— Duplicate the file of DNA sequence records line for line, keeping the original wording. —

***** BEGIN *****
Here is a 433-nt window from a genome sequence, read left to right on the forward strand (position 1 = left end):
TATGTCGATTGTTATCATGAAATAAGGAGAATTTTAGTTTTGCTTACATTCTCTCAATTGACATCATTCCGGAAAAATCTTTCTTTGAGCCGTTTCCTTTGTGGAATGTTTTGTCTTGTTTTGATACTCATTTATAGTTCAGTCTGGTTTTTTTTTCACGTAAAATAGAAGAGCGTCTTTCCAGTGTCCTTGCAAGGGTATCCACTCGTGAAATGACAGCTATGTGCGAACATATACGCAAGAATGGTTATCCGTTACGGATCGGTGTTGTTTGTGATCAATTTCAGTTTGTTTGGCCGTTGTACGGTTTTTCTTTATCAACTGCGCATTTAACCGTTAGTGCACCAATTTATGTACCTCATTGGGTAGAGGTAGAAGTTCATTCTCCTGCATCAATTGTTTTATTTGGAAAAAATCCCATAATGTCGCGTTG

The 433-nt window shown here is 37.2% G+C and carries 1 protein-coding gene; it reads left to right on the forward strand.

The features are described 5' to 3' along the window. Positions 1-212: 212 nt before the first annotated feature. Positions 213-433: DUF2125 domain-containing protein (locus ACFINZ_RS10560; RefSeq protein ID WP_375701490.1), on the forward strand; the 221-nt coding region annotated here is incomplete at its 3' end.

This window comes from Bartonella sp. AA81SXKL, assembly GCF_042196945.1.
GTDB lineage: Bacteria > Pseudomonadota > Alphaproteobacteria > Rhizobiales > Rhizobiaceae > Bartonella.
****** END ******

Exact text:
Here is a 433-nt window from a genome sequence, read left to right on the forward strand (position 1 = left end):
TATGTCGATTGTTATCATGAAATAAGGAGAATTTTAGTTTTGCTTACATTCTCTCAATTGACATCATTCCGGAAAAATCTTTCTTTGAGCCGTTTCCTTTGTGGAATGTTTTGTCTTGTTTTGATACTCATTTATAGTTCAGTCTGGTTTTTTTTTCACGTAAAATAGAAGAGCGTCTTTCCAGTGTCCTTGCAAGGGTATCCACTCGTGAAATGACAGCTATGTGCGAACATATACGCAAGAATGGTTATCCGTTACGGATCGGTGTTGTTTGTGATCAATTTCAGTTTGTTTGGCCGTTGTACGGTTTTTCTTTATCAACTGCGCATTTAACCGTTAGTGCACCAATTTATGTACCTCATTGGGTAGAGGTAGAAGTTCATTCTCCTGCATCAATTGTTTTATTTGGAAAAAATCCCATAATGTCGCGTTG

The 433-nt window shown here is 37.2% G+C and carries 1 protein-coding gene; it reads left to right on the forward strand.

The features are described 5' to 3' along the window. Positions 1-212: 212 nt before the first annotated feature. Positions 213-433: DUF2125 domain-containing protein (locus ACFINZ_RS10560; RefSeq protein ID WP_375701490.1), on the forward strand; the 221-nt coding region annotated here is incomplete at its 3' end.

This window comes from Bartonella sp. AA81SXKL, assembly GCF_042196945.1.
GTDB lineage: Bacteria > Pseudomonadota > Alphaproteobacteria > Rhizobiales > Rhizobiaceae > Bartonella.